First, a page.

"It's been remarkable," said Cavs forward Tristan Thompson. "He's going to come out and bust his tail, and it starts with defense. He tries to make whoever he's guarding feel uncomfortable and these are the little things that changes the game, changes the series."

Cavaliers On Game 3 Victory

David Blatt, Tristan Thompson, and LeBron James, discuss their Game 3 win over the Warriors.

The creation of the Dellavedova "legend" is getting a bit too thick for the Warriors and especially Curry, who seemed to indicate his poor shooting in this series was more a product of simple misfires. You got the sense that Curry simply had enough, turned on the jets in the second half and finally showed up in the Finals. That was the best sign for the Warriors as they walked off the court, that Curry might not have the same nightmare Finals that LeBron did in 2011 when nothing went right for King James against the Mavericks. You remember? LeBron couldn't post up or sink a jumper, and at one point in that series, the Mavericks put J.J. Barea on him, the ultimate face-slap.

Well. Blatt put Thompson on Curry for much of Game 3, which is the same, thing right? A 6-10 forward assigned to a quick dribble-master and daring Steph to be Steph again? Curry must've taken that personally. He erupted for 24 in the second half, 17 in the fourth quarter and late in the game had Cleveland fans seeing flashbacks to The Drive and The Shot and The Fumble. Especially after Curry dribbled past Delly, Iman Shumpert, Thompson and then sticking a 3-pointer in the face of Timofey Mozgov to bring Golden State to 84-81.

There was also a David Lee sighting, and a refreshing one for the Warriors. Lee had been buried on the bench all series, actually all season. Had Marreese Speights not missed a dunk in Game 2, Lee would still be collecting dust. But Kerr said what the heck, and Lee buzzed around the basket and managed 11 points in 13 minutes and completely changed the mood of the Warriors, who were sulking until then.

And so maybe the Warriors can take something into Thursday, a game they suddenly must have. Their small ball is their best lineup and Lee, who caught the Cavs by surprise, is more active than Andrew Bogut. Mainly, though, they'll cling to the perception that Curry has finally snapped out of a trance that had overtaken his body after he flipped and fell on his noggin nearly two weeks ago against the Rockets.

"He's the MVP of the NBA," said Kerr. "He's going to be all right."

Warriors On Game 3 Loss

Steve Kerr, David Lee, Andre Iguodala and Stephen Curry address the media following a Game 3 loss to the Cavaliers.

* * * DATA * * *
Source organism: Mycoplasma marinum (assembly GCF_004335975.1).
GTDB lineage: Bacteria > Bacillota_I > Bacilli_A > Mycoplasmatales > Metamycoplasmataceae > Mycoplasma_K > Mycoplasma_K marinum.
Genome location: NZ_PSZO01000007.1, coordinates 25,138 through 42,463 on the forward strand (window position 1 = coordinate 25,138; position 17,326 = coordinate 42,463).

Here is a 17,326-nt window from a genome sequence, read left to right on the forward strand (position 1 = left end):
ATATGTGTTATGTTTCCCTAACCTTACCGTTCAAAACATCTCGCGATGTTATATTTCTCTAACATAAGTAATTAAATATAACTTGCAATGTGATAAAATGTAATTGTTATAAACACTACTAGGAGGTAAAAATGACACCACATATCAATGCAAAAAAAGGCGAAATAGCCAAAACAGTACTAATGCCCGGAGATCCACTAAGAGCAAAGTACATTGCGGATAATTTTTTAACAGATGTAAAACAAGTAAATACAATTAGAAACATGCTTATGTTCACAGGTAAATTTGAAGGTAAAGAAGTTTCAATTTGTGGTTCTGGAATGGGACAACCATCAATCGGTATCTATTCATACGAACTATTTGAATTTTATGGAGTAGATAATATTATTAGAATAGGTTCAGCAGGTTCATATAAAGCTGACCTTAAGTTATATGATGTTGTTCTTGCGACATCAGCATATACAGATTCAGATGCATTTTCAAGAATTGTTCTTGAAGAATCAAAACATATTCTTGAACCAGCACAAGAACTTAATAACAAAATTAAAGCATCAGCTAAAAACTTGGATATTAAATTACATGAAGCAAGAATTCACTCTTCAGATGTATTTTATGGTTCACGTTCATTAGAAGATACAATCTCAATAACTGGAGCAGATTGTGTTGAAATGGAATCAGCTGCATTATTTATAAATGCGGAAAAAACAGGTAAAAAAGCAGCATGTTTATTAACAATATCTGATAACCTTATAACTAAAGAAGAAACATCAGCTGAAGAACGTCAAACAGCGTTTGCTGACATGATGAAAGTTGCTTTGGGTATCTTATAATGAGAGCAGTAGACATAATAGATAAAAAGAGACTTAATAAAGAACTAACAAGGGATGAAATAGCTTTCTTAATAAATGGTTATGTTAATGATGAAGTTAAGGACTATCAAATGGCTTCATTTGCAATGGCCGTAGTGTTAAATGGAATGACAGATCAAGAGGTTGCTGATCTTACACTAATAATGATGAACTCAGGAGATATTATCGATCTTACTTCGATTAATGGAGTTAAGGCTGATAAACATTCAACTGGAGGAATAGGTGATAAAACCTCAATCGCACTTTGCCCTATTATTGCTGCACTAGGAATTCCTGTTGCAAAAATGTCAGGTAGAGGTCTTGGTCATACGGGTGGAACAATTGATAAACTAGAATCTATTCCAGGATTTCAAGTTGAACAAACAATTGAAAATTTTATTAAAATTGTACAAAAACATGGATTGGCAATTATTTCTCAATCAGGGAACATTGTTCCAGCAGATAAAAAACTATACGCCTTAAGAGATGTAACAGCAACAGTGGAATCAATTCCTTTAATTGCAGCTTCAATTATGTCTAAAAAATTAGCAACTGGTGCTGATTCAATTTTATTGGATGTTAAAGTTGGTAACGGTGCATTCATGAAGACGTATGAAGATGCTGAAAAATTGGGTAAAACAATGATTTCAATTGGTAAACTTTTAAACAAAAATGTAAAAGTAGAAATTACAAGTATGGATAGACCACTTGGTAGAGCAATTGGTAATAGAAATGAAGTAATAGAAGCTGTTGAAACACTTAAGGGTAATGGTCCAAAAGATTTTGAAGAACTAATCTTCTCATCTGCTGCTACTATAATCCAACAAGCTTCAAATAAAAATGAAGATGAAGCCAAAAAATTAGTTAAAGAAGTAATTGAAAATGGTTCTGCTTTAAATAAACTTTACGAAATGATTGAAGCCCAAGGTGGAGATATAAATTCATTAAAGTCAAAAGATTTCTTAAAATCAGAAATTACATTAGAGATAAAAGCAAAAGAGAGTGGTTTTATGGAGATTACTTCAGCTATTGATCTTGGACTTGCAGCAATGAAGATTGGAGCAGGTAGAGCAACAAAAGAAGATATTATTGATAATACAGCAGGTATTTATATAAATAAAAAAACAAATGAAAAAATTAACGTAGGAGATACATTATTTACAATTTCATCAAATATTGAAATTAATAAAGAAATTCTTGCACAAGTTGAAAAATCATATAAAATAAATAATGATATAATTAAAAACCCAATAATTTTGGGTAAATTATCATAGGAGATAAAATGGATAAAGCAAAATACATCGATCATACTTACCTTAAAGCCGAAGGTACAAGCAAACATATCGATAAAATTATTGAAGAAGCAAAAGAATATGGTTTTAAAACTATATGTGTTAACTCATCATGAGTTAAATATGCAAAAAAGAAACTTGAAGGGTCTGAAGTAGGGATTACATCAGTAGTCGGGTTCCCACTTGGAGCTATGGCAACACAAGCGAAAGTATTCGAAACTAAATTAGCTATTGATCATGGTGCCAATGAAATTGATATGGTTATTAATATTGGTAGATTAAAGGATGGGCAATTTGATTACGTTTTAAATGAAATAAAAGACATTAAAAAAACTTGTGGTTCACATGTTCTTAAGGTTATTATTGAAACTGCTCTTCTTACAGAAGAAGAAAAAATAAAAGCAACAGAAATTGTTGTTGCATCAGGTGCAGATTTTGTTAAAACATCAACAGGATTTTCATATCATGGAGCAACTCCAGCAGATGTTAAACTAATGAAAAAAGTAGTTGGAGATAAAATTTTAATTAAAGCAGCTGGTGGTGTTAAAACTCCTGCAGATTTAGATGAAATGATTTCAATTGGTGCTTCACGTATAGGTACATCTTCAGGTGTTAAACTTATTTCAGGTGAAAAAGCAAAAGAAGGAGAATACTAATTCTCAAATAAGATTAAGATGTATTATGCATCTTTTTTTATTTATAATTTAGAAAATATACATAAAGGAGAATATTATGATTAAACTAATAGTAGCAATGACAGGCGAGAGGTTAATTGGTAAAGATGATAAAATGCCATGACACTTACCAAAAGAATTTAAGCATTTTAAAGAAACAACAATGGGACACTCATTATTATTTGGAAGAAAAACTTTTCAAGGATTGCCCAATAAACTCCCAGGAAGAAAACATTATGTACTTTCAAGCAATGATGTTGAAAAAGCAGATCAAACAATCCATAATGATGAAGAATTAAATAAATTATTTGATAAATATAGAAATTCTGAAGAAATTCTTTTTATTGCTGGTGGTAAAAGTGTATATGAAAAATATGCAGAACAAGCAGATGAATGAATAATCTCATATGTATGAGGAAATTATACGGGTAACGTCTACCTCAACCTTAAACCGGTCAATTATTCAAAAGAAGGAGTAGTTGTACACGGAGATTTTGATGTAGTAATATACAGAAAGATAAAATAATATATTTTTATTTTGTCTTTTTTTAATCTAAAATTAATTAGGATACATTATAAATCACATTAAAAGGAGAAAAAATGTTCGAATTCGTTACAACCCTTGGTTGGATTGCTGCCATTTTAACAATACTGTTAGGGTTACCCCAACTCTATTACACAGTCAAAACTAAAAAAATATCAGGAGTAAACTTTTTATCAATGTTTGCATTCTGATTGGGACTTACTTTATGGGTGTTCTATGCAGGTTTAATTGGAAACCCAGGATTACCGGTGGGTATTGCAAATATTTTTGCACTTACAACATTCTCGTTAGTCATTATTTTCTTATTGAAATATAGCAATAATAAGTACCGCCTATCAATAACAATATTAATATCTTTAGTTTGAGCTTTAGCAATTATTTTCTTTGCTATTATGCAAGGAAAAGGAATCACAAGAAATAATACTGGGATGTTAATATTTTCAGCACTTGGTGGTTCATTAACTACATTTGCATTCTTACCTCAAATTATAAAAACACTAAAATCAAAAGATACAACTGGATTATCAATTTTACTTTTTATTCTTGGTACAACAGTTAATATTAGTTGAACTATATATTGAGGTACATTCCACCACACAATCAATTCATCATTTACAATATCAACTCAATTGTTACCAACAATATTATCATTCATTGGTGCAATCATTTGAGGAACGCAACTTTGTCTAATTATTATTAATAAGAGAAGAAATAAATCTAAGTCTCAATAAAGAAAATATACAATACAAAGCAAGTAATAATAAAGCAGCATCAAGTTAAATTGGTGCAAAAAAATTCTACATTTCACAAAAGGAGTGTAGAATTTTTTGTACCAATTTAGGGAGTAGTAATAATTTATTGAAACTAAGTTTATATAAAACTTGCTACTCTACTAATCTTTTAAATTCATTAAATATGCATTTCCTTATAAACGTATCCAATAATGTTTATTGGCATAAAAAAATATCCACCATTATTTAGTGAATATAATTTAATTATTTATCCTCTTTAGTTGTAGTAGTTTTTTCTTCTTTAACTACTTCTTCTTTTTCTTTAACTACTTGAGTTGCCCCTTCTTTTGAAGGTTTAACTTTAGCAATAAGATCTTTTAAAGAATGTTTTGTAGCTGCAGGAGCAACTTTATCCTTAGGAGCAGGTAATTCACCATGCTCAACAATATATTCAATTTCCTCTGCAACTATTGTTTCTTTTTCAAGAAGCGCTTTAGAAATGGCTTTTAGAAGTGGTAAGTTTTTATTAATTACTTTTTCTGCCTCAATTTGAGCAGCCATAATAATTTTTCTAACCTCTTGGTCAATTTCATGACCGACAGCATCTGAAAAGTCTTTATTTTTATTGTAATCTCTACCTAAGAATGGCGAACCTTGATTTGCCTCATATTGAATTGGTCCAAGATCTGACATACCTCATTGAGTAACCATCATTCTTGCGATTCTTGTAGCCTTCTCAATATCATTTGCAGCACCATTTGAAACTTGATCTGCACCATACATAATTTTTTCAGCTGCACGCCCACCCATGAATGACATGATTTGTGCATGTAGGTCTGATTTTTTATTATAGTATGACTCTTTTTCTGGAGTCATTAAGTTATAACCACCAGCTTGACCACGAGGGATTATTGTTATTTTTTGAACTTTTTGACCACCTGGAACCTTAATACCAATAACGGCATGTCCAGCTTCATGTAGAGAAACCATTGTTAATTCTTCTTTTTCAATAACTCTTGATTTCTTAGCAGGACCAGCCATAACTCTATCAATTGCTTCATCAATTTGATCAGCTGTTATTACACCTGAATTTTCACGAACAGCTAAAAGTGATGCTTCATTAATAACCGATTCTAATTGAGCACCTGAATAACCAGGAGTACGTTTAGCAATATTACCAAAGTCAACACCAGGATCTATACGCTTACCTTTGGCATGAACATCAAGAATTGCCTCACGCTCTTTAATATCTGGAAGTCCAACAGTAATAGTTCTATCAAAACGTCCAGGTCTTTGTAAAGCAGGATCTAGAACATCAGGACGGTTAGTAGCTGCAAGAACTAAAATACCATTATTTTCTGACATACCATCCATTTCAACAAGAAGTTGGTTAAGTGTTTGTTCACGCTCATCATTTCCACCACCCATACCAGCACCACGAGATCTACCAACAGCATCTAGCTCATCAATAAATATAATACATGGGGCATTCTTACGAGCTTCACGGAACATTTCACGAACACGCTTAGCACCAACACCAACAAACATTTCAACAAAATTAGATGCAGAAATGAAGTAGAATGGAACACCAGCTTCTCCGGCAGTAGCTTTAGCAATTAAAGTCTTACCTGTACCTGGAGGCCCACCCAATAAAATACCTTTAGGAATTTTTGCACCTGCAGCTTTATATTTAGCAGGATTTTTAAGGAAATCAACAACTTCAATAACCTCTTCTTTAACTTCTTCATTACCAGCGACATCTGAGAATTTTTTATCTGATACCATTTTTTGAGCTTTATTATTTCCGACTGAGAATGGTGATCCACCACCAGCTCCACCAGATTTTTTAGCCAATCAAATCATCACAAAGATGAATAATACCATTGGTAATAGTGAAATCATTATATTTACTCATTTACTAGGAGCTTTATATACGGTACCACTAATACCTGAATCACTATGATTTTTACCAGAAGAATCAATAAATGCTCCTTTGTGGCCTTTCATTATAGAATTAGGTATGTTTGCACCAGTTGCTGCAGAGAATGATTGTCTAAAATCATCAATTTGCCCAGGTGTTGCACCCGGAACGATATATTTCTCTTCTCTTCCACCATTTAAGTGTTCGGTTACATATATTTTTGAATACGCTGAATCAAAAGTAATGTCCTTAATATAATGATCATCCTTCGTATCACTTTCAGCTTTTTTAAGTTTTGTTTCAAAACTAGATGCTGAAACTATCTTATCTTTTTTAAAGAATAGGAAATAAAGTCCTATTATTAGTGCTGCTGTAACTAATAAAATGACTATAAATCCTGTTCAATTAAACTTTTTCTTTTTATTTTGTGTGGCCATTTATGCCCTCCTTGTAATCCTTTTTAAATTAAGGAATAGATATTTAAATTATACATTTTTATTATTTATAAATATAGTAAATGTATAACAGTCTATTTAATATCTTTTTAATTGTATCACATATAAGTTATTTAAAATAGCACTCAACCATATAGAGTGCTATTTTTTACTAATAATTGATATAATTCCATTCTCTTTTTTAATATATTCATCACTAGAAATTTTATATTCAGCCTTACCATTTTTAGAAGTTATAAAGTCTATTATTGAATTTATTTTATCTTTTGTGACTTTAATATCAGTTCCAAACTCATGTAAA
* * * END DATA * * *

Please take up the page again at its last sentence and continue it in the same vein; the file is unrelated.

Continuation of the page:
What about the Warriors? Well, they also trailed the Rockets 2-1 before taking over the series and so there's precedent. That said, there's an unexpected player they must deal with and figure out before the Cavs win two more games.

Delly isn't the most important player on the floor; that's quite obvious. He'd be a footnote if not for LeBron, who followed up games of 44 and 39 points with 40 in Game 3, and is on pace to possibly win MVP of the series even if the Cavs don't win the series, something only Jerry West pulled off.

But in order to win four games, even basketball superheroes need a trusty sidekick, someone they can rely on in a pinch, and the player who has volunteered for that assignment is probably still rubbing his red marks and squeezing the cramps from his body as you read this.

Matthew Dellavedova came to the Cavaliers as a foreign curiosity who played his way onto the team, then into the rotation, and is now pressed into the starting lineup because Irving is done. After three games of the NBA Finals, in the biggest basketball series on the planet, a guy who went undrafted has outplayed the league MVP.

That, of course, says a lot about how far in shooting hell Curry has fallen.

But let LeBron tell you what it also says about Dellavedova, and his seared limbs, and his influence on the Cavs so far:

"He's going to throw his body all over the place. It was great to have someone like that on the floor who was willing to sacrifice everything for the better of the team."

Veteran NBA writer Shaun Powell has worked for newspapers and other publications for more than 25 years. You can e-mail him here or follow him on Twitter.